If Dan Brown’s THE DA VINCI CODE is the anti-matter of Catholic and Christian fiction, then Richard Doetsch’s THE THIEVES OF HEAVEN is the matter. And it does matter because it’s a superb debut novel, a gripping thriller crossed with a strong emotional grid that should make it appeal to a large section of the reading public.
I think what amazes me most about this book is not its sheer ambition for a first novel (the forces of the Lord meet Satan head on in a battle for a religious artifact), not the humility of the author and his writing style (Doetsch’s main claim to fame in the blurb is that he’s the head of a real estate company, and his style is straightforward without tics or ornament), but that Doetsch is really quite good at laying the subtle groundwork of hints that play out later in the book. You read something, and an experienced reader goes, “Hmm, I wonder if…” and then 40 pages later, it plays out. But it’s not always predictable, and that really is quite a feather in the author’s cap.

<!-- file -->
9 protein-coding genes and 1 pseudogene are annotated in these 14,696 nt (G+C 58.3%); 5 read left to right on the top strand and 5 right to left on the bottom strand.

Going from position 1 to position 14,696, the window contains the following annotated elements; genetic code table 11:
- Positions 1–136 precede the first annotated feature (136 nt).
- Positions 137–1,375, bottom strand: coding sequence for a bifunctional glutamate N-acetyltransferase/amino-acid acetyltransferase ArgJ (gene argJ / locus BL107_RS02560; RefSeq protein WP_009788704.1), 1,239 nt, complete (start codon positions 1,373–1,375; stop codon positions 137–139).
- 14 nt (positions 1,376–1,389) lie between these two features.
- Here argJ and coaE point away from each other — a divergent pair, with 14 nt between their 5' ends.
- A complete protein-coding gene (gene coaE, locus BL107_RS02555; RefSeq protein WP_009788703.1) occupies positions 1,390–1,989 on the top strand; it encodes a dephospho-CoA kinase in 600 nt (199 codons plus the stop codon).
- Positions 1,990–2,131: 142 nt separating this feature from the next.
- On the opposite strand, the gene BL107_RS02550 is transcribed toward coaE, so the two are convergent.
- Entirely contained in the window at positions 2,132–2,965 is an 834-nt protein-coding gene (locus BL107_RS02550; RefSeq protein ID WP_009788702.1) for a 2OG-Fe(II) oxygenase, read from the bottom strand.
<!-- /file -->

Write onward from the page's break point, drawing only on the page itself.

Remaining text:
Doetsch’s characters strike one at the emotional core even though they are clichés. Michael St. Pierre is the felon thief who has gone straight due to the love of his life, Mary. The two are befriended by a brusque and burly parole officer who has a heart of gold. Yeah yeah yeah, we’ve seen it before. But it works here in the milieu of Christian belief and Catholic symbology. And Doetsch works hard to give everyone in this book a background, a motive, a life beyond the page.
Now don’t go getting your knickers in a twist. This isn’t some version of the LEFT BEHIND series. Nor is it Christian dogma masquerading as an action-adventure novel. It’s an exciting tale of a brazen theft that has implications far beyond what the thief originally expected. And when the thief must get re-involved in the caper, the stakes ratchet up another notch. This might be a bit too over the top for those who like their mysteries colored with the pomp and circumstance of the Catholic church (think G.K. Chesterton, Ralph McInerney and hundreds of others), but the muscle of the church and the strength of its believers shines through in this book, and if that doesn’t scare you, then this perhaps should be on your buying list. –Mark Rose